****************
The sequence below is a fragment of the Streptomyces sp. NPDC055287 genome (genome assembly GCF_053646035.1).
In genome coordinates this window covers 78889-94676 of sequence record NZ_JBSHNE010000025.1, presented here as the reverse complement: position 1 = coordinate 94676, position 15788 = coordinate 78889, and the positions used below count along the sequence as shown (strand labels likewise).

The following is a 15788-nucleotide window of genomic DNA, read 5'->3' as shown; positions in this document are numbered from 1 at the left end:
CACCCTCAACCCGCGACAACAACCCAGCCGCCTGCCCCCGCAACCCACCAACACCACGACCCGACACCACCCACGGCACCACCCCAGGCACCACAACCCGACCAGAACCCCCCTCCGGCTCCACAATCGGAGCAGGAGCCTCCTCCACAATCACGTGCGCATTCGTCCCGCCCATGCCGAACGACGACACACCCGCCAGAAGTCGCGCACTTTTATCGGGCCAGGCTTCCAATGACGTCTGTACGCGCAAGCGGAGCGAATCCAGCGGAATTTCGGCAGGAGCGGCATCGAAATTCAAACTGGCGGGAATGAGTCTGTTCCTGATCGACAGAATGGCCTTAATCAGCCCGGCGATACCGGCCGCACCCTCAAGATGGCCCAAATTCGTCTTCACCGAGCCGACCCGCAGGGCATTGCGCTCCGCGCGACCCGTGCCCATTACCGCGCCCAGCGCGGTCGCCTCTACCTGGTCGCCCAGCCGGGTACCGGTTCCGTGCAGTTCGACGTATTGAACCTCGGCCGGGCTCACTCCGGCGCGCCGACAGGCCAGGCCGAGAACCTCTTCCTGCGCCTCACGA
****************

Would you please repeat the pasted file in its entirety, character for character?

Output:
The sequence below is a fragment of the Streptomyces sp. NPDC055287 genome (genome assembly GCF_053646035.1).
In genome coordinates this window covers 78889-94676 of sequence record NZ_JBSHNE010000025.1, presented here as the reverse complement: position 1 = coordinate 94676, position 15788 = coordinate 78889, and the positions used below count along the sequence as shown (strand labels likewise).

The following is a 15788-nucleotide window of genomic DNA, read 5'->3' as shown; positions in this document are numbered from 1 at the left end:
CACCCTCAACCCGCGACAACAACCCAGCCGCCTGCCCCCGCAACCCACCAACACCACGACCCGACACCACCCACGGCACCACCCCAGGCACCACAACCCGACCAGAACCCCCCTCCGGCTCCACAATCGGAGCAGGAGCCTCCTCCACAATCACGTGCGCATTCGTCCCGCCCATGCCGAACGACGACACACCCGCCAGAAGTCGCGCACTTTTATCGGGCCAGGCTTCCAATGACGTCTGTACGCGCAAGCGGAGCGAATCCAGCGGAATTTCGGCAGGAGCGGCATCGAAATTCAAACTGGCGGGAATGAGTCTGTTCCTGATCGACAGAATGGCCTTAATCAGCCCGGCGATACCGGCCGCACCCTCAAGATGGCCCAAATTCGTCTTCACCGAGCCGACCCGCAGGGCATTGCGCTCCGCGCGACCCGTGCCCATTACCGCGCCCAGCGCGGTCGCCTCTACCTGGTCGCCCAGCCGGGTACCGGTTCCGTGCAGTTCGACGTATTGAACCTCGGCCGGGCTCACTCCGGCGCGCCGACAGGCCAGGCCGAGAACCTCTTCCTGCGCCTCACGA